Posted by: Mimikatz | April 28, 2010 11:45 AM | Report abuse

Good post, but you should have added a paragraph saying that increasing spending on FILL IN THE BLANK would only increase by X% per year, and that anyone who would oppose that particular increase in spending is a heartless wretch who should be shunned by civilized society. You've already written lots of those paragraphs, so you wouldn't even need to write one from scratch.

Posted by: ostap666 | April 28, 2010 12:02 PM | Report abuse

I'm especially tired of so many people talking as if there was enough "wasteful" spending that we could reduce the deficit without cutting medicare, medicaid, social security, AND defense, all while still lowering taxes.

As Ezra points out, much of this spending is outside of our control. What is, is defense, but we live in a political climate where if Democrats actually make cuts to the one major piece of the budget that we can, defense, (eg. F-22's, missile defense, etc.) they get blasted for being "weak on national defense."

Posted by: nylund | April 28, 2010 12:10 PM | Report abuse

and as was stated later on in the meeting just wait until our debt is racked up and interest rates go up.

It'll be like the US is a homeowner in an underwater mortgage and the ARM just shot up from 5% to 10%.

Everything must be on the table. That includes defense AND social programs.

Posted by: visionbrkr | April 28, 2010 12:19 PM | Report abuse

Reiterating several items above, "The major drivers of our long-term deficit are automatic expenditures" which "must be on the table. That includes defense AND social programs." Further "increasing spending on FILL IN THE BLANK would only increase by X% per year," making small upward changes have significantly more effect than small downward changes.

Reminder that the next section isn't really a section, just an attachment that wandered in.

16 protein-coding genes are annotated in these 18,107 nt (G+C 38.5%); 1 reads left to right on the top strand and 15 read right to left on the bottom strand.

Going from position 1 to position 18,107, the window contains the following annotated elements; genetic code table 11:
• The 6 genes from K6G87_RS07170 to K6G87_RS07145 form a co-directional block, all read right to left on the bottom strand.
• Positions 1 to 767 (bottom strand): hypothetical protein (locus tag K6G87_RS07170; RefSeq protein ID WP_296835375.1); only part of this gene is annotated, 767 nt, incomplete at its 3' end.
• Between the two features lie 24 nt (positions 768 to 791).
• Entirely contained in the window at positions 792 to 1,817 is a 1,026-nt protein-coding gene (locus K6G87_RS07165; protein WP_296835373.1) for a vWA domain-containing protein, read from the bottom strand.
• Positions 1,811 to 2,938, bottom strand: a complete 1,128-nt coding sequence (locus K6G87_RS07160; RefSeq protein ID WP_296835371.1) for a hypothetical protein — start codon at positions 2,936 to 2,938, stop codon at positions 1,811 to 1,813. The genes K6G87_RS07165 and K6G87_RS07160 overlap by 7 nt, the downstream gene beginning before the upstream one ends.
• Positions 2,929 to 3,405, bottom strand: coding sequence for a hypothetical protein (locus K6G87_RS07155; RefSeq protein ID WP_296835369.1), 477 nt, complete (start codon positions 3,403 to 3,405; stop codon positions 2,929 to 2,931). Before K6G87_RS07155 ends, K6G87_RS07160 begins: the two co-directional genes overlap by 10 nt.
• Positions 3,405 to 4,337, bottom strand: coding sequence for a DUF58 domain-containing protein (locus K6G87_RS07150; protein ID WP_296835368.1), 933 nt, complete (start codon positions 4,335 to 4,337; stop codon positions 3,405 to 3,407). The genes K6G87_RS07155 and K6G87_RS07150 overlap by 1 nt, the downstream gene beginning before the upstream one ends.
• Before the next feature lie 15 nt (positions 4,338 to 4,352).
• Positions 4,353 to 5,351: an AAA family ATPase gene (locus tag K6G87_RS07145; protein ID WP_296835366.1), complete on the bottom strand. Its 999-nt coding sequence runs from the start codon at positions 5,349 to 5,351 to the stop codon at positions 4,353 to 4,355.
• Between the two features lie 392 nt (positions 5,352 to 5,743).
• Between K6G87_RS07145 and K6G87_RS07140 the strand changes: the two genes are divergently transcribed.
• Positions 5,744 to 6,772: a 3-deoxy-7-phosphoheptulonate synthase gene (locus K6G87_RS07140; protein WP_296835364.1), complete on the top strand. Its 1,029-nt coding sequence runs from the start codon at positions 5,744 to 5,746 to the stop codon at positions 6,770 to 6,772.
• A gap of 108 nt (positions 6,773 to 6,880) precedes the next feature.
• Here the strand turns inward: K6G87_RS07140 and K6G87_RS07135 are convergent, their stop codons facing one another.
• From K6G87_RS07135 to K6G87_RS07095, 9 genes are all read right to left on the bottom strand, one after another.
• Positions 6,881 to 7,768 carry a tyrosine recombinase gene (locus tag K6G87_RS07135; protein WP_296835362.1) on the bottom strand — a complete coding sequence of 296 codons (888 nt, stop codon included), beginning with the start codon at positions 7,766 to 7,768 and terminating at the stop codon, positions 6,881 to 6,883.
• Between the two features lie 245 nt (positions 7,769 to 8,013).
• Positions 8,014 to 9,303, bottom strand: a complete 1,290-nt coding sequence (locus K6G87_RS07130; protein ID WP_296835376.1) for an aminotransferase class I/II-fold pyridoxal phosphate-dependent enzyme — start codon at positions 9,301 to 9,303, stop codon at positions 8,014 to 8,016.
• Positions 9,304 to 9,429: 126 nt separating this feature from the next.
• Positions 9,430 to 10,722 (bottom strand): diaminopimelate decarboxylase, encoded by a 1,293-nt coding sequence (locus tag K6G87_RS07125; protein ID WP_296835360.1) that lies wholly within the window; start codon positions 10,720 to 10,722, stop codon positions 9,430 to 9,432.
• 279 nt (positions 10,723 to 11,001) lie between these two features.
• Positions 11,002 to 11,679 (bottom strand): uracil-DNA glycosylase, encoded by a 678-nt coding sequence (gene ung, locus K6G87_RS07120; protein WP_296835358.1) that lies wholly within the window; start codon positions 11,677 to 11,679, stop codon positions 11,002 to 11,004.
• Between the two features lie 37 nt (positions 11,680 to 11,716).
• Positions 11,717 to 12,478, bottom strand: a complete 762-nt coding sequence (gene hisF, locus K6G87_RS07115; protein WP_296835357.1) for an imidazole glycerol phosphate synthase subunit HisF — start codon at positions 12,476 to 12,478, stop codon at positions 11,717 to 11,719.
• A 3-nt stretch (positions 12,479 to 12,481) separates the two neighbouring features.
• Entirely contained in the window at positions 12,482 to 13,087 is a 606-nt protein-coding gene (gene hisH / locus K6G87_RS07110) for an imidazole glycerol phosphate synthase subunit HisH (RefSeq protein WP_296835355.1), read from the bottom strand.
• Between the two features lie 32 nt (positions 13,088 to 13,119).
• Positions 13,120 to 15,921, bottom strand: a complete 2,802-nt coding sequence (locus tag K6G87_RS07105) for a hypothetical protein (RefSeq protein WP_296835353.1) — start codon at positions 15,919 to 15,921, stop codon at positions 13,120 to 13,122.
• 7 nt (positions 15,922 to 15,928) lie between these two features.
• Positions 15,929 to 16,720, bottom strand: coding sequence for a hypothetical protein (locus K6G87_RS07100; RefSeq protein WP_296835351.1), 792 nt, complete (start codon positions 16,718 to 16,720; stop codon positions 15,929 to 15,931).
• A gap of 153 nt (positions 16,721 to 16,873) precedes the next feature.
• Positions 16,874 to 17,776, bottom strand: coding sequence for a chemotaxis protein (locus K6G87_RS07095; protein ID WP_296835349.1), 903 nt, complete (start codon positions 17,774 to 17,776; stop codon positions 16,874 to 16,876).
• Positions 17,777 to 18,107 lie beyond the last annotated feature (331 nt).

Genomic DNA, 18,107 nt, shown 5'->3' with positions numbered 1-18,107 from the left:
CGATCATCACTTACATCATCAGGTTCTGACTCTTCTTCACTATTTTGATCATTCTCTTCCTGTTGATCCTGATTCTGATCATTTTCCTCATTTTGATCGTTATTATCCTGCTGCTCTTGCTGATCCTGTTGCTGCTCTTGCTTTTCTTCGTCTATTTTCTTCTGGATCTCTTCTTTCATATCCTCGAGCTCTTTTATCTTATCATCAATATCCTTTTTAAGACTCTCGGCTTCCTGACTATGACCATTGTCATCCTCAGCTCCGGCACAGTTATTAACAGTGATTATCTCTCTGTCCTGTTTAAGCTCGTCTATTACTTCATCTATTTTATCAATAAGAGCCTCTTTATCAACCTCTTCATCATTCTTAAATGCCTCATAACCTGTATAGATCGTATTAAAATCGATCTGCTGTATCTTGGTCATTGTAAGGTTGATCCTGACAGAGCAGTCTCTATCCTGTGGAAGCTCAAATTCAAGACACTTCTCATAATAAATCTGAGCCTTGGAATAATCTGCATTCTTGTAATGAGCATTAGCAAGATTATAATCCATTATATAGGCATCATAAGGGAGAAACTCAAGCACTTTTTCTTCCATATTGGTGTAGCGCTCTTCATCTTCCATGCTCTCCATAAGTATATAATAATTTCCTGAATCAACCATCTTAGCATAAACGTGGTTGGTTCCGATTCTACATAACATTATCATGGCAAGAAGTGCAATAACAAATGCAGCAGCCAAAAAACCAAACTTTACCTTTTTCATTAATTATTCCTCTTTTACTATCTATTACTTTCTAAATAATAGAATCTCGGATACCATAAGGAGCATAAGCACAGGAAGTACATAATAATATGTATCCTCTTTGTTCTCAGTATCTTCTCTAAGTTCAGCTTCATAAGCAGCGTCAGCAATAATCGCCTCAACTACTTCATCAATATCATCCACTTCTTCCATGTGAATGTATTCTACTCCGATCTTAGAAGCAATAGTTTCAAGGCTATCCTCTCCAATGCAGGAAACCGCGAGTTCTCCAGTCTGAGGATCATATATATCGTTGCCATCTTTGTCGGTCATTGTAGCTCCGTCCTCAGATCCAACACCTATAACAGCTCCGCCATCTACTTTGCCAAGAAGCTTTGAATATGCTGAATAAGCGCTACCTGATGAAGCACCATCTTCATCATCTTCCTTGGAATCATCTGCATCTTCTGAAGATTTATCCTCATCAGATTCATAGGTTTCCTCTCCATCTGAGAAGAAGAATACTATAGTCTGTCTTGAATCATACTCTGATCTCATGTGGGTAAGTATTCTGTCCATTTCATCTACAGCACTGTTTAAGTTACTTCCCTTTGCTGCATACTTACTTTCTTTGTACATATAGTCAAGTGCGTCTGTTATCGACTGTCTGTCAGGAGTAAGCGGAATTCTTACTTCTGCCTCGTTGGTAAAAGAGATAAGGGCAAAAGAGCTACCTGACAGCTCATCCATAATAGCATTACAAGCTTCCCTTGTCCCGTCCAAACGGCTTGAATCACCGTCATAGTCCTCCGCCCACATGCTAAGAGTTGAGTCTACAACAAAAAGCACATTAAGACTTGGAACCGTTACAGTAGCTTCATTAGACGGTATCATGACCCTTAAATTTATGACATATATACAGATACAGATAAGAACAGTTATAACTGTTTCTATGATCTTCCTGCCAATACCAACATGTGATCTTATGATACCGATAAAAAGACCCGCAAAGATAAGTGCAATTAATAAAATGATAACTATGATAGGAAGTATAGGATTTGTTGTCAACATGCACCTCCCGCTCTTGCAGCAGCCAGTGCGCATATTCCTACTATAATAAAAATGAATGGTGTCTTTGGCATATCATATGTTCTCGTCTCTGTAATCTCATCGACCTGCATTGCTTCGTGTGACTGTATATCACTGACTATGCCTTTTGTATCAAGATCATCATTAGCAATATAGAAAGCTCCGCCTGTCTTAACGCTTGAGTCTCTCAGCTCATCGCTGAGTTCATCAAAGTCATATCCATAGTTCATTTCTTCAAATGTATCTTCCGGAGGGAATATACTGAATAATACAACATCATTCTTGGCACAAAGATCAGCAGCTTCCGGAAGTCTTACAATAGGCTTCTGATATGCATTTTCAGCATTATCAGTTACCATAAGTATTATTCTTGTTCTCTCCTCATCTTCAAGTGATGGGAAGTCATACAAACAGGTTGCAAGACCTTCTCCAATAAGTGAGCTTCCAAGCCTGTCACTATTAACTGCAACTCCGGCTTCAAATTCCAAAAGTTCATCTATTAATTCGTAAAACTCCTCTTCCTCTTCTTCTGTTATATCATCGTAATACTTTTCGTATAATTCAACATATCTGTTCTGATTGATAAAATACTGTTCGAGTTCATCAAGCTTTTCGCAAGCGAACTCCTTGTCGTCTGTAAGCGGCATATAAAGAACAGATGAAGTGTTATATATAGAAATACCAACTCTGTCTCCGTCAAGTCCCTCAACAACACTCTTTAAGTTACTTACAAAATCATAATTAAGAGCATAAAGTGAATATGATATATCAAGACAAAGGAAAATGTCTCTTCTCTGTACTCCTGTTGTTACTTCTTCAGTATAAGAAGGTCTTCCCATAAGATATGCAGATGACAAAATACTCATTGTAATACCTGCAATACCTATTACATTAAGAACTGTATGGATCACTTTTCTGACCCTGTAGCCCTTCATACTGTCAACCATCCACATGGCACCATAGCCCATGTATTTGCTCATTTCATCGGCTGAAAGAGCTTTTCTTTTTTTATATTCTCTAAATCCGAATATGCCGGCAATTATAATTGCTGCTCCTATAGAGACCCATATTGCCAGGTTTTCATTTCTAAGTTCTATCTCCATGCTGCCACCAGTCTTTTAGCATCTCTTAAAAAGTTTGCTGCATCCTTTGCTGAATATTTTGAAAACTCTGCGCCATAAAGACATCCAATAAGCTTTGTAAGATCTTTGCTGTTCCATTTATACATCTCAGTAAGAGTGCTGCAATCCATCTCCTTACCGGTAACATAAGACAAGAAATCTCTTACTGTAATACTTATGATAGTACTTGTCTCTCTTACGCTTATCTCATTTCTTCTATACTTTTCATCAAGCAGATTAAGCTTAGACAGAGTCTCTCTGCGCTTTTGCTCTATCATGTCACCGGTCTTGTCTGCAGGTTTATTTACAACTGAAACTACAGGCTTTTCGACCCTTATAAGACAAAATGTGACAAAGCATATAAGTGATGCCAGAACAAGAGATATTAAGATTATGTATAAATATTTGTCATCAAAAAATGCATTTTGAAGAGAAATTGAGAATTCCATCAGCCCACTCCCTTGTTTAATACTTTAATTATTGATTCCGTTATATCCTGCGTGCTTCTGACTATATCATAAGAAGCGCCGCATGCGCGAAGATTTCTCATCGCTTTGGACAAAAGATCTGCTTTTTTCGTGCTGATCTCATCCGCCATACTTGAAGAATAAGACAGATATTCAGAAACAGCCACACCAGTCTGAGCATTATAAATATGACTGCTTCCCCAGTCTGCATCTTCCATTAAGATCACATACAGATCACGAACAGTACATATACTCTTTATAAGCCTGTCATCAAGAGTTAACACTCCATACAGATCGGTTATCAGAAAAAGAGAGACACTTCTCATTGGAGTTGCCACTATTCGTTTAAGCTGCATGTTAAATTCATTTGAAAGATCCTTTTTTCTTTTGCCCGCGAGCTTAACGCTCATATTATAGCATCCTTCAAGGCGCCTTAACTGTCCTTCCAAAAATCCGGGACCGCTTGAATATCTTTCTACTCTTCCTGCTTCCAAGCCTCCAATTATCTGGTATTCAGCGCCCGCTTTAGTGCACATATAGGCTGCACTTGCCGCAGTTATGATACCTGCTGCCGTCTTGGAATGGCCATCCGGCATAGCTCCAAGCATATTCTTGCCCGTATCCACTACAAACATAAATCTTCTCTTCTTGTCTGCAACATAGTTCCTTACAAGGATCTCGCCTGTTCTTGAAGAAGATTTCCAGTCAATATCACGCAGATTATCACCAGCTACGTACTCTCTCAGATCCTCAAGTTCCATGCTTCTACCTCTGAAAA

The missing part seems to be the willingness to refrain from calling someone who proposes a social program cut "a heartless wretch who should be shunned by civilized society."

Once the pot is empty (as it is in Portugal, Greece, etc.), what then?

Posted by: rmgregory | April 28, 2010 12:27 PM | Report abuse

Ezra,

I always get my laugh of the day by reading your posts. This congress just voted for a massive expansion of a health care entitlement program that will make it that more difficult for future congresses to balance the budget. And just like any person who only makes the minimum payment on their credit card, any wasteful spending, no matter how small, will be compounded over time because you are paying interest on it every year and not paying down the principle. My 14 year old daughter has more financial sense than you and your congressional heros have.

Posted by: cummije5 | April 28, 2010 12:44 PM | Report abuse

--The missing part seems to be the willingness to refrain from calling someone who proposes a social program cut "a heartless wretch who should be shunned by civilized society."

Once the pot is empty (as it is in Portugal, Greece, etc.), what then?--

You forgot the part where anyone who suggests cutting a defense budget that's larger than the rest of the world's defense budgets combined (or something like that) is a "gutless coward".

Posted by: jonboinAR | April 28, 2010 1:45 PM | Report abuse